Shule County, Kashgar, Xinjiang
|Died||October 2, 2003
Hasan Mahsum, also known as Abu-Muhammad al-Turkestani and Ashan Sumut, was the founder and leader of the East Turkestan Islamic Movement, considered an Islamic terrorist organization by China and the US and suspected of having ties with Al Qaeda. He was shot dead in a counter-terrorism operation on October 2, 2003 by the Pakistani Army.
Mahsum, a native of Shule (Kunixar) County, became involved with the East Turkestan independence movement early in his life; in his late 20s, he was already a lecturer at a training camp in Yecheng County, preaching Jihad and advocating the use of violence against Chinese authorities. He was arrested in October 1993 by the Chinese police for terrorist activities and sentenced to three years of re-education through labour. After fleeing China in 1997, Mahsum lived in Afghanistan and Pakistan; he held an Afghan passport issued by the Taliban. In early 1999, he was said to have met with Osama bin Laden, who offered him US$300,000 of financial assistance for the East Turkestan Islamic Movement in the following year; Mahsum himself denied any connection with bin Laden. The Chinese government has accused him of directing a series of violent terrorist activities including robbery and murder in Urumqi on February 4, 1999 and violent murders in the Khotan region on December 14, 1999; it is believed that these attacks were actually carried out by an operative of his named Mutalif Kasim.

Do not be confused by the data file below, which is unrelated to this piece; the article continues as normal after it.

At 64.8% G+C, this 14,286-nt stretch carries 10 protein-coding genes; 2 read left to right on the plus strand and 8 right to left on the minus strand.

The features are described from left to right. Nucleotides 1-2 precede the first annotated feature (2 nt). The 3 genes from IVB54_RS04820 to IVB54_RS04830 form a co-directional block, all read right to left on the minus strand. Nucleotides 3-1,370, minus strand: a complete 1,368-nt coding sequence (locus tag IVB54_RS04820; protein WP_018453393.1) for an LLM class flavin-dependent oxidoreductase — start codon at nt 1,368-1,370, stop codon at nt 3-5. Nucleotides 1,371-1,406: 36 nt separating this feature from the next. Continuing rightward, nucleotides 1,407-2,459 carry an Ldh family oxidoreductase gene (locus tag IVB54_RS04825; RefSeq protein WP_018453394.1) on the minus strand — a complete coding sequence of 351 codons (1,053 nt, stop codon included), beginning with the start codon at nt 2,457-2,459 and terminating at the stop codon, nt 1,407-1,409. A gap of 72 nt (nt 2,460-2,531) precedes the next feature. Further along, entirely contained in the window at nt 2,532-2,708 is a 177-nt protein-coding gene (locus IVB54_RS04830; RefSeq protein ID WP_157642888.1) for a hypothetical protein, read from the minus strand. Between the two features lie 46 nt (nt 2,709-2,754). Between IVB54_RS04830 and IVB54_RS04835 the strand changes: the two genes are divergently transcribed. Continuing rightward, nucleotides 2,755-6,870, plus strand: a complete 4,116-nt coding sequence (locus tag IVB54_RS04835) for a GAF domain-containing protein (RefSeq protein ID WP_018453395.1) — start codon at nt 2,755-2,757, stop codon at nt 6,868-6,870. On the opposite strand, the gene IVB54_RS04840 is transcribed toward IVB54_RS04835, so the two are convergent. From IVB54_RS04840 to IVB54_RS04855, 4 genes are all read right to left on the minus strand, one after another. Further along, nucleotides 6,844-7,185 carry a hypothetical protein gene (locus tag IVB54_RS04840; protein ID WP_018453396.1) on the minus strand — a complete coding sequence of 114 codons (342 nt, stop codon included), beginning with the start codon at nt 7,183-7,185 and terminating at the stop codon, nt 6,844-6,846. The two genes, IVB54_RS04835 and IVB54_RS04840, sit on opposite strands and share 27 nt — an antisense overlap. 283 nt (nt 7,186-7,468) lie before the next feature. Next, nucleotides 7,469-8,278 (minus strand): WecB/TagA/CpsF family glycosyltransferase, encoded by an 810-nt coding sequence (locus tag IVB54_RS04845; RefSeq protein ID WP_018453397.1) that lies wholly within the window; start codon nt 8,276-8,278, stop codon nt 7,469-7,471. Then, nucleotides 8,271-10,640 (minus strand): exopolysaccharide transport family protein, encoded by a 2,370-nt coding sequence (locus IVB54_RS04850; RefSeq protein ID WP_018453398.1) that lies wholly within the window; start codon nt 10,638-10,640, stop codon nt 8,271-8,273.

Chinese, Pakistani, and US officials confirmed that Mahsum was shot dead in an early-morning raid on a suspected al-Qaeda training camp by the Pakistan Army in South Waziristan, near the Afghan border, on October 2, 2003. The Pakistani army attacked an al-Qaeda hideout in South Waziristan near the border with Afghanistan on 2 October 2003, shooting and killing eight terrorists, including Mahsum. The Beijing News and International Herald Leader initially reported that the United States worked with Pakistan in a joint counter-terrorism operation, but Major General Shaukat Sultan, a spokesman for the Pakistani military, denied U.S. military involvement. Sultan said "DNA tests were conducted to determine it was him." The Chinese government assisted in identifying his body.
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- Spokesperson's remarks on the Death of Hasan Mahsum, Head of the "East Turkistan Islamic Movement
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- Uyghur Separatist Denies Links to Taliban, Al-Qaeda
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